Having worked in this space for a whole lot of time, I have indeed come across many sorts of "Feedbacks", "Comments" and "Improvements" on the work that we do to make executives and the likes, visualize a story in their data. The point being, everyone essentially has their own version of what may be effective and to add to this, these opinions are not easy to ignore, given where they come from. So how do we handle this?
Data visualization is in more than one ways the moment of truth for Analytics. All the ETL, the number crunching, the statistical modelling, the design thinking etc., all of this culminates in this single set of charts that drives home the decision. Does keeping all this work in the boundaries of a Tableau, QlikSense or Power BI for that matter does justice?
Now that we have a glimpse of what it is like to be a data visualization guy, let me put forward my favourite lines up front that Henry Ford once said -
"If I had asked people what they want, they would have said faster horses"
Let's put this up front and build a perspective there off. The definition that my education has taught me spells something like - "A dashboard is a visual display of the most important information needed to achieve one or more objectives that has been consolidated on a single computer screen so it can be monitored at a glance".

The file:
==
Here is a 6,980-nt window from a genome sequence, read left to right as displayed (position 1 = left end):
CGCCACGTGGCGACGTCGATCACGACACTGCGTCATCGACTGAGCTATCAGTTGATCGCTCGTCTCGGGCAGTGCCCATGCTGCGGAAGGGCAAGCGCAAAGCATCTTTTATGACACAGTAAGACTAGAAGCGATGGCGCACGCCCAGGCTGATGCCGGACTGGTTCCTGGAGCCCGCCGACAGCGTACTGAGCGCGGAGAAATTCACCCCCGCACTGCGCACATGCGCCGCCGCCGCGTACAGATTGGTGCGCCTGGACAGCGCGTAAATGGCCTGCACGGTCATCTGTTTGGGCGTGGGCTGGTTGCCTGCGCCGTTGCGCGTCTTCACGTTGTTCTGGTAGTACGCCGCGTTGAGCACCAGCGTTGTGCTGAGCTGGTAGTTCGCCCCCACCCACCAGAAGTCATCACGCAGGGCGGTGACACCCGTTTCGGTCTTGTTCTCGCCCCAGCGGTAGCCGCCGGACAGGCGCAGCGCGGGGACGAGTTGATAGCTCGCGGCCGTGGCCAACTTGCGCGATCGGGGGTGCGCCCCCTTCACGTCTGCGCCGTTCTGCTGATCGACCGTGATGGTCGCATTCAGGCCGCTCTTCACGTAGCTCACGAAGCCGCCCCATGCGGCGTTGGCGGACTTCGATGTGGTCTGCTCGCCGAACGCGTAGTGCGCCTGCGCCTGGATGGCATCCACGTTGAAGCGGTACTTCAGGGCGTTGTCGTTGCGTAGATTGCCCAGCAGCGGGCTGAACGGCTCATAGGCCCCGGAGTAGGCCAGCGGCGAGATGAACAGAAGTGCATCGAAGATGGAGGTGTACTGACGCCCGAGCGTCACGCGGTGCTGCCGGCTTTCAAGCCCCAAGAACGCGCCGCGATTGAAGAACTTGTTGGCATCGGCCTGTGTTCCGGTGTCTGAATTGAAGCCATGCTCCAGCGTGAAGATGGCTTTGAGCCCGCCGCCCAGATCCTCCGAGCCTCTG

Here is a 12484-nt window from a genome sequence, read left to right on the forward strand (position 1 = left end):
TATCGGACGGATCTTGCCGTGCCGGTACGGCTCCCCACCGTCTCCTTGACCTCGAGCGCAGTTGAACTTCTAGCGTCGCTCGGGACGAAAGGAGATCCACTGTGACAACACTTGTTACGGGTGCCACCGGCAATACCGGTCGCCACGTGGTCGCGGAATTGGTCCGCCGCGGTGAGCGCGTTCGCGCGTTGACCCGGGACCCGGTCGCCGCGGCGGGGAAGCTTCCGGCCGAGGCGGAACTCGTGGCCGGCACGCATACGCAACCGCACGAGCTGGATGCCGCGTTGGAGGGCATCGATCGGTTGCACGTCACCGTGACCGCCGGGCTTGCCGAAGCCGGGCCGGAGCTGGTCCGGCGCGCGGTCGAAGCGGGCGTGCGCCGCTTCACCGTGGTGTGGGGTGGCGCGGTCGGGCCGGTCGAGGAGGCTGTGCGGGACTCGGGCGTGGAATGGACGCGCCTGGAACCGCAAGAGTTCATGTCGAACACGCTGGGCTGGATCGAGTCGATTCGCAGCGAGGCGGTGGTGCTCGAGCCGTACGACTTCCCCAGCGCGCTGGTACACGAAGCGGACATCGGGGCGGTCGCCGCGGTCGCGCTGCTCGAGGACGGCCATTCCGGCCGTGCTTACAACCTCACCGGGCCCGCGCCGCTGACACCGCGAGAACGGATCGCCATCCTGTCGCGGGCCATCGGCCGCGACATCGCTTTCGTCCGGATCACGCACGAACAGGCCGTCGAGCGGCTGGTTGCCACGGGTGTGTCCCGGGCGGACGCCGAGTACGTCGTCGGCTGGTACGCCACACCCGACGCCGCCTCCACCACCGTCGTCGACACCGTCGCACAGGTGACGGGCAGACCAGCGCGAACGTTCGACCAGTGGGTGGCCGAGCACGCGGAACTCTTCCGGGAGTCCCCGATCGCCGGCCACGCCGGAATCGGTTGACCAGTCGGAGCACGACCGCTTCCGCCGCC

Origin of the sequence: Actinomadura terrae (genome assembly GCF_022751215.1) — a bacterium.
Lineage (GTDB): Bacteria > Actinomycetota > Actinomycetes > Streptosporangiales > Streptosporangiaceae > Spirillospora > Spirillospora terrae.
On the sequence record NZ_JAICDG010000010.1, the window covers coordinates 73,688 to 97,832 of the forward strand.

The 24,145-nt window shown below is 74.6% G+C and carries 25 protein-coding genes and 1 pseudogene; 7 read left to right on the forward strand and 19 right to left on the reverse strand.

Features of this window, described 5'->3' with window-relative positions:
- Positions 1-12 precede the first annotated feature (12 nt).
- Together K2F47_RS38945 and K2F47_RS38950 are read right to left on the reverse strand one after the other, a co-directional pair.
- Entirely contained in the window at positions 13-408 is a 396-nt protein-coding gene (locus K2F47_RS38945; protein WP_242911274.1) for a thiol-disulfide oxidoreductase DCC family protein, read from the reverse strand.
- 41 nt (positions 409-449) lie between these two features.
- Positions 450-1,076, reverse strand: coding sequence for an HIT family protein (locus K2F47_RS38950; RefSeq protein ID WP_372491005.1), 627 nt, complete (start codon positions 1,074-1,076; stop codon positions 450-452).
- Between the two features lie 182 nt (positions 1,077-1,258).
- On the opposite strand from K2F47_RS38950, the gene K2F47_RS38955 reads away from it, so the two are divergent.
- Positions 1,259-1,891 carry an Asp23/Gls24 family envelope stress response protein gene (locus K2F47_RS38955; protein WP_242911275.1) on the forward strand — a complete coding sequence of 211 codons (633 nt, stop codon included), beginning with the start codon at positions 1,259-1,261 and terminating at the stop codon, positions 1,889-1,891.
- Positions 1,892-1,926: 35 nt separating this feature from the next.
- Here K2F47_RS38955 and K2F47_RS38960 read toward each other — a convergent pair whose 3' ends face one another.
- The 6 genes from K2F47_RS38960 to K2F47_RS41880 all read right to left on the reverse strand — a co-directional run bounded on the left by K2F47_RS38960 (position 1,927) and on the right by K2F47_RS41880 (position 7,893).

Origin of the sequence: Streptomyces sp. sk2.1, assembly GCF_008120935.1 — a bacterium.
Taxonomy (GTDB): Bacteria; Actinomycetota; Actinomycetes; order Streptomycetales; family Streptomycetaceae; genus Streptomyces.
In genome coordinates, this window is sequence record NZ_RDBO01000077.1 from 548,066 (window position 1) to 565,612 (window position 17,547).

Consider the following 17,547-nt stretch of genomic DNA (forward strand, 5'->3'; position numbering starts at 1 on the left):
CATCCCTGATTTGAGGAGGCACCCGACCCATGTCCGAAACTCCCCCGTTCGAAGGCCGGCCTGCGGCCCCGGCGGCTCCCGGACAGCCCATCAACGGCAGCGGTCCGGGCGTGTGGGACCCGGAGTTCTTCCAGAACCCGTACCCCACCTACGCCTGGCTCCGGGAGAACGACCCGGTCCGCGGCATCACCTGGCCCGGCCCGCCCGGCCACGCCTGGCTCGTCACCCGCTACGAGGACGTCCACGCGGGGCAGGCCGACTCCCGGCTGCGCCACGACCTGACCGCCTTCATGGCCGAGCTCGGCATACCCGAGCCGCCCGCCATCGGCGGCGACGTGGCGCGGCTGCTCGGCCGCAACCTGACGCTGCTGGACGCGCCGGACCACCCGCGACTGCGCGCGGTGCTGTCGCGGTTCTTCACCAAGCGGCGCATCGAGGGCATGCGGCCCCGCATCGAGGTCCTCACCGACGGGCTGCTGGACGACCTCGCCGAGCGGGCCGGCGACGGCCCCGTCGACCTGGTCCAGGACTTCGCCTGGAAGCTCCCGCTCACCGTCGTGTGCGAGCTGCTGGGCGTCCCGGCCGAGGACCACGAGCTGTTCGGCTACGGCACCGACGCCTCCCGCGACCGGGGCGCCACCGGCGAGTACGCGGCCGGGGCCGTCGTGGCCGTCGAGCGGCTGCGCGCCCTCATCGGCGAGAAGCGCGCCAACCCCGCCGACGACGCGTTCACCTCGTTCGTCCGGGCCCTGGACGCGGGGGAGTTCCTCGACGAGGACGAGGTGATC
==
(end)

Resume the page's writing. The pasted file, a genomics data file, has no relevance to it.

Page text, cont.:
Now let's get down to business and look at a few myths:
- Visualization is about story telling - Let's think about this in a slightly different way. "The speckled band" is one of my favourite stories. I read it about 3-5 times at first and later about 10 times more spaced over 15 years. The point being a story can only keep you interested during the pitch or may be a fortnight after it is delivered.
- It's about co-creating with the customer - To this, I agree. But the subsequent question is to what extent? Let's remember the quote and let's remember designing data visualization is a science and not a form of art. Take the inspiration but not the design.
- It has to be jazzy - This is the biggest pain I have lived with. Again, let's look at it this way, I met my dermatologist for some facial infection and while I was at it, I had a full blown make up done (not that I do make-up ever). I agree presentation is essential but jazzy is certainly not the word. I would go more for discipline as the way of representing.
- D3JS is simply criminal - It certainly is not. Once you want to deliver a certain message and the tool you are working with cuffs you then there is just not point in sticking to the tool of choice. The word of caution however is, this requires a certain level of accuracy and a certain level of standards to consuming open source visualizations. Will delve into this at a later post.
- You need Designer and UI/UX Specialists - It's definitely not an overhead if you are on that line of thought. But yes it is a big help if you have the right guy. Now who is the right guy? The answer is you will have to build one.
Let me pause this post here and let this sink in so that we can get back on board afresh. But what I would do is give my vision of what a data visualization is.
As a kid, we all played the game "Super Mario". There was this one brick that would be hidden somewhere on which if you keep hitting, it would keep minting the coins on and on. That was sort of a cheat code. That's what a data visualization is to me. Keep playing with it, spend hours on it and it keeps generating insights just as easy.